Langmuir-Blodgett Transfer Technique


Prof. Dr. Gunther Wittstock
Group Leader

Group members

+49 (0) 441 798 3970

+49 (0) 441 798 3979

Mailing Address

University of Oldenburg
School of Mathematics
   and Science
Institute of Chemistry
Wittstock Group
D-26111 Oldenburg


University of Oldenburg
Campus Wechloy
Carl-von-Ossietzky Street 9-11
Building W3, 1st floor
D-26129 Oldenburg

How to find us

Langmuir-Blodgett Transfer Technique


Langmuir-Blodget trough with film balance and motorized barriers (KSV).

Monolayers at the Water-Air Interface

Irving Langmuir demonstrated that amphiphilic molecules have the ability to form stable monomolecular layers at the water-air interface. An amphiphilic molecule has a specific structure. It is composed of two parts: non-polar "tail", which usually is (are) hydrocarbon chain(s) and the polar group "head group". Head groups are various polar groups, e.g., hydroxyl, amine, carboxylic, lipids etc.
The amphiphilic compound is dissolved in an easily evaporating solvent (e.g., chloroform) and placed at the  water-air interface (subphase) in the Langmuir trough (Figure 1). After solvent evaporation, movable barriers start to approach each other and compress the monolayer at the interface.

At the beginning of compression, the amphiphilic molecules are separated and they do not interact between each other (gas-like state). During compression, the barriers reduce the area available per molecule causing stronger intermolecular interactions. Formation of the monolayer is followed by the measurement of the surface tension that increases upon compression. Surface pressure (π) is the difference between the surface tension of clean subphase (γ0) and of the surface tension at the air-water interface covered by the monoalyer (γ):

An experimental result showing changes of the surface pressure as the function of the molecular area is called an isotherm. An example is shown on Figure 2.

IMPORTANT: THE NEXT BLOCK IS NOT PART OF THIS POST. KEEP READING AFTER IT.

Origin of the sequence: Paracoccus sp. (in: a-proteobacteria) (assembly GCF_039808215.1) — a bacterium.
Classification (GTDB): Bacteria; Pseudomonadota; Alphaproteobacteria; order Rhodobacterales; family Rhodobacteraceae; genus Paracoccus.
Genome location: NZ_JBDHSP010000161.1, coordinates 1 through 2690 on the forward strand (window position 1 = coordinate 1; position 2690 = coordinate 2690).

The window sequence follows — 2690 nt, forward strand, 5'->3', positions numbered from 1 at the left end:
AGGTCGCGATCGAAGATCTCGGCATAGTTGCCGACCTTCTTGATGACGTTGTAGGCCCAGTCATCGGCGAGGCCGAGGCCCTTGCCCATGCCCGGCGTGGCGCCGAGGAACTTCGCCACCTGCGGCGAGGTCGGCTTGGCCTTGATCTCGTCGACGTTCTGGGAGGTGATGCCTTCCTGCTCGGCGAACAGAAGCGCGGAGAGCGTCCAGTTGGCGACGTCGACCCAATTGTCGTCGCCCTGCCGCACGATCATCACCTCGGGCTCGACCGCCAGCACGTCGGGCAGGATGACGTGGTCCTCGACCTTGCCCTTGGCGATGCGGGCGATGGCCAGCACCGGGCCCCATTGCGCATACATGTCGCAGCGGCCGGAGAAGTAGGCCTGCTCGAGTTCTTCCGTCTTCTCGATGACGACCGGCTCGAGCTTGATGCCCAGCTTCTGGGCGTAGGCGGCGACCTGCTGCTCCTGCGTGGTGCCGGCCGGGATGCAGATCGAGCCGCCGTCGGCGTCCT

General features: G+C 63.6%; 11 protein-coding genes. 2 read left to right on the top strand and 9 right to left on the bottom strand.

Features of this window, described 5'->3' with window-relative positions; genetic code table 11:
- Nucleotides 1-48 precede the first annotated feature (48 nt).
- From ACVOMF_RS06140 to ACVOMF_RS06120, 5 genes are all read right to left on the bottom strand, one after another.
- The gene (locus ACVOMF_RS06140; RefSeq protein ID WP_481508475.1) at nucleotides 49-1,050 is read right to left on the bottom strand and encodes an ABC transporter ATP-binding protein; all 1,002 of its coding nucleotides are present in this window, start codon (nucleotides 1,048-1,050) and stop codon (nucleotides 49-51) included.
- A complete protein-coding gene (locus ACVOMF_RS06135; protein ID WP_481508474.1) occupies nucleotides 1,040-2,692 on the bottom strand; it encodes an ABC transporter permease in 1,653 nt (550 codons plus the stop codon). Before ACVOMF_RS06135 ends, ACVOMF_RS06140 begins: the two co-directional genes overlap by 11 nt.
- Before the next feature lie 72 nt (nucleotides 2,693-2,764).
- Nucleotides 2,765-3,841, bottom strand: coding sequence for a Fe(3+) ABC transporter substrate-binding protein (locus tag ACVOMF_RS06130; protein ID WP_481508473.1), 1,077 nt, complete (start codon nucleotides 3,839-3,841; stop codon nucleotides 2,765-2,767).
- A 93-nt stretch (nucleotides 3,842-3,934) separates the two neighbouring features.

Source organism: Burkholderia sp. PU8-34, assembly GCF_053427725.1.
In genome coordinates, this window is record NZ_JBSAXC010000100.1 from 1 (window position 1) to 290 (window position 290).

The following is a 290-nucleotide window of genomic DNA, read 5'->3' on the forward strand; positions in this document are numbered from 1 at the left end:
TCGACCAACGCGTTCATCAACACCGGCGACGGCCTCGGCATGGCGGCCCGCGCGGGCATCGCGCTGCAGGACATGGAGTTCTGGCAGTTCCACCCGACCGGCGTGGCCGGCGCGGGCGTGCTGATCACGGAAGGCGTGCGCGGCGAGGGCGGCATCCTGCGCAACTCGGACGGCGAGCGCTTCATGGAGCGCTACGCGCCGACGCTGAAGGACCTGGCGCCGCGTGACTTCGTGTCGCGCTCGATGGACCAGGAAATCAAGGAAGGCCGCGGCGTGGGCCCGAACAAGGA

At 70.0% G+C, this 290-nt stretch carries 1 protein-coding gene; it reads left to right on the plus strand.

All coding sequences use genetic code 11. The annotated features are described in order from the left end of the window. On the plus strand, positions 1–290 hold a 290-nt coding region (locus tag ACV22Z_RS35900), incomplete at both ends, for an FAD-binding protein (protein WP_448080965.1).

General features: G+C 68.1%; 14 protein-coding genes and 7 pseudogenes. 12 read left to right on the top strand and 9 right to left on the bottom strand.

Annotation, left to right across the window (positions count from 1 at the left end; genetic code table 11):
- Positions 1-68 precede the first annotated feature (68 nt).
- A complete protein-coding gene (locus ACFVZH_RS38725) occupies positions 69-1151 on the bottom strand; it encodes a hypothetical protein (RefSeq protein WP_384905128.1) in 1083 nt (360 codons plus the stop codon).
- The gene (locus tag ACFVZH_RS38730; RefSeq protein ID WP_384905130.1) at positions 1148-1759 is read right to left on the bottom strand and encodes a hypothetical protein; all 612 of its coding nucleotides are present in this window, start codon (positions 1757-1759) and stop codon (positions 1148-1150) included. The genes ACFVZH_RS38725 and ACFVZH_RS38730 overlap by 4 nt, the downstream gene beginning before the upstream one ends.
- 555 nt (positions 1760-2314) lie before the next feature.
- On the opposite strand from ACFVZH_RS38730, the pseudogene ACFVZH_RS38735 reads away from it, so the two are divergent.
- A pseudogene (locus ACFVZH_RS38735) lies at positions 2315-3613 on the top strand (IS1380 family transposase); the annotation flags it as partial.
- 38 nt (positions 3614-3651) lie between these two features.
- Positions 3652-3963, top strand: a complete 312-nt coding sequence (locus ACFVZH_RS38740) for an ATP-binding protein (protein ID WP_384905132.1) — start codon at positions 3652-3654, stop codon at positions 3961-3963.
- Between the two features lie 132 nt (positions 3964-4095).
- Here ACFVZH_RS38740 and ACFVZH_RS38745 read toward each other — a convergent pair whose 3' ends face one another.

The isotherm shows some inflection points which are related to phase transitions in the monolayer. At the beginning of monolayer compression intermolecular distances are large and the interactions are negligible. The surface pressure is close to zero and the monolayer exists in two-dimensional gas-like phase. The decrease of the area per molecule causes an increase of interactions and the transitions to a liquid-like state. In some cases a liquid expanded (LE) and liquid condensed (LC) can be distinguished. Finally, solid-like phase is formed, inwhich the molecules are densely packed as in a crystal. Further compression of the monolayer causes its destruction, the collapse.

The compressibility modulus (Ks) can be calculated from the slope of the isotherm.

where A is the area per molecule and π is the surface pressure.
Higher values of the compressibility modulus indicate low interfacial elasticity of the monolayer and in general they occur at high surface pressures. The compressibility modulus values are useful for characterization of the physical state of the monolayer. In the LE state Ks values vary from 12.5 to 50 mN m-1, in the LC from 100 to 250 mN m-1. Transition to the solid-like phase (S) causes an increase of the Ks up to 2000 mN m-1
Phase transitions and aggregate formation in the monolayer are caused by intermolecular interactions. In order to reduce these interactions, multicomponent monolayers are investigated. Monolayers composed of large amphiphilic molecules [e.g., macorcycles (porphirines, azocronehters), Q10 coenzyme or polymers] often form aggregates. In multicompoent films, small amphiphilic molecules (acids, alcohols, amines or lipids) are used as "solvents", which reduce intermolecular interactions.
In a mixed monolayer, changes of the surface pressure and of the area per molecules are calculated from additivity rule. They are compared with experimentally obtained values and their difference is called excess pressure (πex) and excess area (Aex), respectively:

Aex is a measure of miscibility and interactions between components of a mixed monolayer. The origin of interactions in mixed monolayers is rooted inthe chemical structure of film components, having a hydrophobic "tail" and a hydrophilic "head-group". Two different effects influence the strength of intermolecular interactions in the monolayer. One of them is due to attractive forces between hydrocarbon chains resulting in the formation of aggregates such as micelles and multilayers. The other effect is due to interacting polar groups. In the a mixed monolayer, "head-grouos" may be of the same or of different kind, e.g., non-ionic, cationic or anionic. The electric charge of the polar group causes them to attract or repulse. These interactions are much stronger in comparison to hydrocarbon chains association and, therefore, are mostly responsible for deviations from ideality. Figure 3 shows possible changes of the measured and ideal area in the function of the mole fraction of one of the monolayer component. When the experimental points follow the calculated line, no intermolecular interactions are detected between compounds in the monolayer (Figure 3A). Positive values of the excess area indicate repulsion between monolayer components (Figure 3B). Negative values of the excess area indicate attractions, condensation, including accommodation and hydration changes (Figure 3C).